In Australia, the most important pharmaceutical decisions are made by the Therapeutic Goods Administration, the TGA, and the Pharmaceutical Benefits Advisory Committee, the PBAC. The PBAC is under constant pressure from the pharmaceutical industry to subsidise expensive new preparations and when it seeks outside advice, the advisers are likely to be receiving support from one or other of the companies sponsoring the application. This is one way that the industry can influence these committees. The pressure will increase under a cost recovery program designed to make industry pay for the cost of processing their submissions. This is called ‘user pays’ and has the effect of making a public body financially dependent on the industry it is supposed to be regulating. Is the government that pushes this policy not aware that he who pays the piper calls the tune? The influence of industry on the PBAC is bound to grow as it pays an increasing proportion of the running costs.

The PBAC is also under yet another form of pressure because of the political consequences of its decisions. When it recommended last year that everyone over 70 with a low bone density should be entitled to subsidised treatment to prevent hip fractures, the news was thought to be so politically significant that it was announced by the Prime Minister himself, and presented as a triumph for the old people of Australia. But the triumph was really with the pharmaceutical industry when 250,000 elderly women in Australia were suddenly entitled to a treatment costing $500 a year to the taxpayer. Would it not be better to prevent osteoporosis cheaply in women in their 50s, rather than waiting 20 years for it to develop, and then treating it expensively in women in their 70s and 80s? But Vitamin D and Calcium attract no subsidy because they are thought to be too cheap to need it. Fifteen dollars a month may not seem much to the government, but it may be enough to prevent some pensioners from getting these natural remedies. Yet the importance of these treatments is so well-recognised that the companies concerned now provide Vitamin D and Calcium free to patients who are prescribed their products. They can afford to!

Another way in which the industry exerts pressure on doctors is by offering us a variety of professional services. In one of these services, widely advertised to GPs, a company representative shows the Practice Manager how to use a company disk to ‘trawl’ through the practice database identifying patients with problems which might be treatable with the company’s products. When that has been done, a company-sponsored nurse interviews the selected patients and draws up a management plan for the GP which, if approved by the doctor, attracts a Medicare item number. One of these companies proudly announces that over 65,000 patients were assessed in this way in 2005. What, one may ask, is a pharmaceutical company doing assessing patients? It is surprising that no government or professional body has stepped in to prevent this commercially sponsored program.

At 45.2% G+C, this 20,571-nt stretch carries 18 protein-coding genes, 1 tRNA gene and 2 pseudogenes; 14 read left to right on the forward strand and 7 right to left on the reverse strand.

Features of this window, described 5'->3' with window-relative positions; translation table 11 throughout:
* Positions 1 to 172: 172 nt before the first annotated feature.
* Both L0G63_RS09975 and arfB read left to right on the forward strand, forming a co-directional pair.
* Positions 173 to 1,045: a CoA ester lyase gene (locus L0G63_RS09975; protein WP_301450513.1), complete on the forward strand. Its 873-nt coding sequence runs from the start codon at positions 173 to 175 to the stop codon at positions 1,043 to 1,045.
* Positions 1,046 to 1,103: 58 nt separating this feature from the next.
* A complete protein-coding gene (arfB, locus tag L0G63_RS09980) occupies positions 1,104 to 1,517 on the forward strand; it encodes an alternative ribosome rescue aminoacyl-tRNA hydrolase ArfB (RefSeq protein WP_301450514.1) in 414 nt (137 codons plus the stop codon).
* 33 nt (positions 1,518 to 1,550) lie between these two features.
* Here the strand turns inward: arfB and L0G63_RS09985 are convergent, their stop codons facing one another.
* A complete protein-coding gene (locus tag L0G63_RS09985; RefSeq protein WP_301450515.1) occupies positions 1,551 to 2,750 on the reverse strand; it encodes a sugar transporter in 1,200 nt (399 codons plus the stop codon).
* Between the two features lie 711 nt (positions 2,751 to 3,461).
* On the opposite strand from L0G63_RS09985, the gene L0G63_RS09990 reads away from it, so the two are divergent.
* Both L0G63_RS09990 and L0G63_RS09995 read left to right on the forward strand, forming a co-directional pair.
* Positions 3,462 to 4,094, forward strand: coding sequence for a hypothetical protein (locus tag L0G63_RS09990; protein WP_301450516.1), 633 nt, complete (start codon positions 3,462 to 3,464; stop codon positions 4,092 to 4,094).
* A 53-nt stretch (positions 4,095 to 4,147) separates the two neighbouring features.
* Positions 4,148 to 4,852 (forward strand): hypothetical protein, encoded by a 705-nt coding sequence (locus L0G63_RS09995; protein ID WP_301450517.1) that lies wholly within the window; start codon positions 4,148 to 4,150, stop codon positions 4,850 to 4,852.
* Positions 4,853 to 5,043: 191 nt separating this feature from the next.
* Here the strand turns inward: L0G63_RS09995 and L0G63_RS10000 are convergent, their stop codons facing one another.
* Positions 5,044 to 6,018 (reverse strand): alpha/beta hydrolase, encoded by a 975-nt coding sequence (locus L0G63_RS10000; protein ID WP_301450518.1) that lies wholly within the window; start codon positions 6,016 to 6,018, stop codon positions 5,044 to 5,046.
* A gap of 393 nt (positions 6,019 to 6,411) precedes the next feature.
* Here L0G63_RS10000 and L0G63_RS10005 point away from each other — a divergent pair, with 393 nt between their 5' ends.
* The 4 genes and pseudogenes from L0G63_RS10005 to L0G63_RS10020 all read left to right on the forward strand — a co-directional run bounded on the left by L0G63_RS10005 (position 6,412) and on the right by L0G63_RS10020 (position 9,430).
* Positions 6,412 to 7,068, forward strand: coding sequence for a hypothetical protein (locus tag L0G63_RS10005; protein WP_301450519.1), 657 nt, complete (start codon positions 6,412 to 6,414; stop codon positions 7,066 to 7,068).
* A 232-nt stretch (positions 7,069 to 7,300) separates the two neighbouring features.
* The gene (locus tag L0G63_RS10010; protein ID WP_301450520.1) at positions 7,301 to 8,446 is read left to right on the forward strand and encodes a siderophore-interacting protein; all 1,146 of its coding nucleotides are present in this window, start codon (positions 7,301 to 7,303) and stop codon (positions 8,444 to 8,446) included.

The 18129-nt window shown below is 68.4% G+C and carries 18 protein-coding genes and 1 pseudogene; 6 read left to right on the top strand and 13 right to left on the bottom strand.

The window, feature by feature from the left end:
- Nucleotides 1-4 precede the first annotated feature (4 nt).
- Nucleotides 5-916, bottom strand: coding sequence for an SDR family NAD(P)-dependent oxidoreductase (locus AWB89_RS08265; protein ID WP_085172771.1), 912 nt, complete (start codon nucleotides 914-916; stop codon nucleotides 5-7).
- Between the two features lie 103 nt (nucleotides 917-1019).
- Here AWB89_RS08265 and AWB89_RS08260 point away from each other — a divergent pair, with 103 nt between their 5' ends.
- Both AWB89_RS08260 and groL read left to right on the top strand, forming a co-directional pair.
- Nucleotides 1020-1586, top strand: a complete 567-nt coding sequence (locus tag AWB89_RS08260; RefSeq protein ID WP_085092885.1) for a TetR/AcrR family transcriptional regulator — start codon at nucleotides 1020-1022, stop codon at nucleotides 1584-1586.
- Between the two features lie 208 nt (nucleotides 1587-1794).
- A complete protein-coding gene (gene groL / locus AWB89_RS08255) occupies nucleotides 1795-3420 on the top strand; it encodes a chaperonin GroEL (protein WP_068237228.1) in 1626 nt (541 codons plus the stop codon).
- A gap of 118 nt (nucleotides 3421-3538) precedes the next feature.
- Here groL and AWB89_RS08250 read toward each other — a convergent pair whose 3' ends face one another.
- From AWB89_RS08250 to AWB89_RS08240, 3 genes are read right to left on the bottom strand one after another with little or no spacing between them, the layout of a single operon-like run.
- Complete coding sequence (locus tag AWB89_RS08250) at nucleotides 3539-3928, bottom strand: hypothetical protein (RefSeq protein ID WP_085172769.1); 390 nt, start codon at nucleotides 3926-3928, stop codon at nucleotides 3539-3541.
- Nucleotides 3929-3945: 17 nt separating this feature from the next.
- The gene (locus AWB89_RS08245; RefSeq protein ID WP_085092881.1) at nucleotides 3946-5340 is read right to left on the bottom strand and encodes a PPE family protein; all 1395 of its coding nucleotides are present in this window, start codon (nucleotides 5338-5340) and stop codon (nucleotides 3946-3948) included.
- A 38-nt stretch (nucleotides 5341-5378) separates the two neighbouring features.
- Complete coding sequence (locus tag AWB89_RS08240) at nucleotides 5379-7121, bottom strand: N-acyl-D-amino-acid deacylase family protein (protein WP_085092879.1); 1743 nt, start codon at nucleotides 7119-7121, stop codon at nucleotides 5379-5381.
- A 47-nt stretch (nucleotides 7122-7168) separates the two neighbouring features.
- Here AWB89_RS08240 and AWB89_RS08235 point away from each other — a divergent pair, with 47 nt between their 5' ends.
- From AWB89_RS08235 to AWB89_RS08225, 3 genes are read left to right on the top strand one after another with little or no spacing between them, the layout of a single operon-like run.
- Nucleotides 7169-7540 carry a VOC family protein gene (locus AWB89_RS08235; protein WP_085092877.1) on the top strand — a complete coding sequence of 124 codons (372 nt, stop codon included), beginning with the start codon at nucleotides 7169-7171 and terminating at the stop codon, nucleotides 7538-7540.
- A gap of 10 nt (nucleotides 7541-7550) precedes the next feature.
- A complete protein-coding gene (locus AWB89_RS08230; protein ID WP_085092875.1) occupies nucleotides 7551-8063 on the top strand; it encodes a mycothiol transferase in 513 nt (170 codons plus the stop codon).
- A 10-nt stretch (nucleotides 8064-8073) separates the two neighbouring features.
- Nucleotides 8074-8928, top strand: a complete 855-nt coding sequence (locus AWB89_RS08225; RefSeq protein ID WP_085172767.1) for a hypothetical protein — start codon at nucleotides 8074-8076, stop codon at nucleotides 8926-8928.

The pharmaceutical industry is also involved in Continuing Medical Education for doctors in other ways. Thus the companies organise educational sessions, with ample food and drink provided, at which the merits of their products are presented, usually by medical specialists. Some of these meetings are recognised by the College for Continuing Medical Education points, despite the likely bias in the presentations. Even educational services specifically tailored to provide Continuing Medical Education points, and organised by professional bodies like the Divisions of General Practice, may be sponsored by a pharmaceutical company, meaning that it provides the food and drink. In return for this hospitality, a company representative is allowed to present a 10-minute commercial before the meal. It is hard to understand why these professional sessions are not held in universities or hospitals with doctors paying for their own food and drink out of practice expenses, rather than in up-market hotels and restaurants where industry provides the refreshments.

And then there is the ultimate consumer, the patient. How are patients induced to ask for branded products? Well drug companies are not allowed to advertise prescription drugs directly to the public, but they can achieve the same effect in other ways. One is to sponsor on commercial television a health promotion advertisement about a common condition, such as obesity, which ends by advising those who think they are obese to consult their doctor. When they arrive in the doctor’s surgery, they are pleased to learn that a new drug to treat obesity has just appeared on the market and that the doctor will be happy to prescribe it. What a coincidence! I am reminded of the announcement from the London Influenza Bureau which warned the people of England that they were about to face a serious influenza epidemic and advised them to get themselves vaccinated. Only when an enterprising newspaper did some investigative work did it become public knowledge that the London Influenza Bureau was financed by the three companies which made the influenza vaccines!

In this talk I have tended to blame the pharmaceutical companies for their undue influence on prescribing. It could be argued, however, that they are only doing their duty to their shareholders by maximising their profits; it is as much the fault of the medical profession, some say, in allowing itself to be manipulated. I asked a lawyer whether it is the briber or the bribed who commits the offence of bribery. ‘Both’, he replied. Perhaps that sums it up.

Robyn Williams: Perhaps it does. Christopher Nordin is a visiting Professor at the University of Adelaide, and is a doctor treating osteoporosis at the Royal Adelaide Hospital. I suspect now he’ll be off the big pharma companies’ lunch list.

Next week Derek Eamus tells us ‘it’s the economy stupid’.

I’m Robyn Williams.

Professor Christopher Nordin, AO
Visiting Professor
University of Adelaide
Consultant Physician
Royal Adelaide Hospital
Adelaide/South Australia

Robyn Williams

Brigitte Seega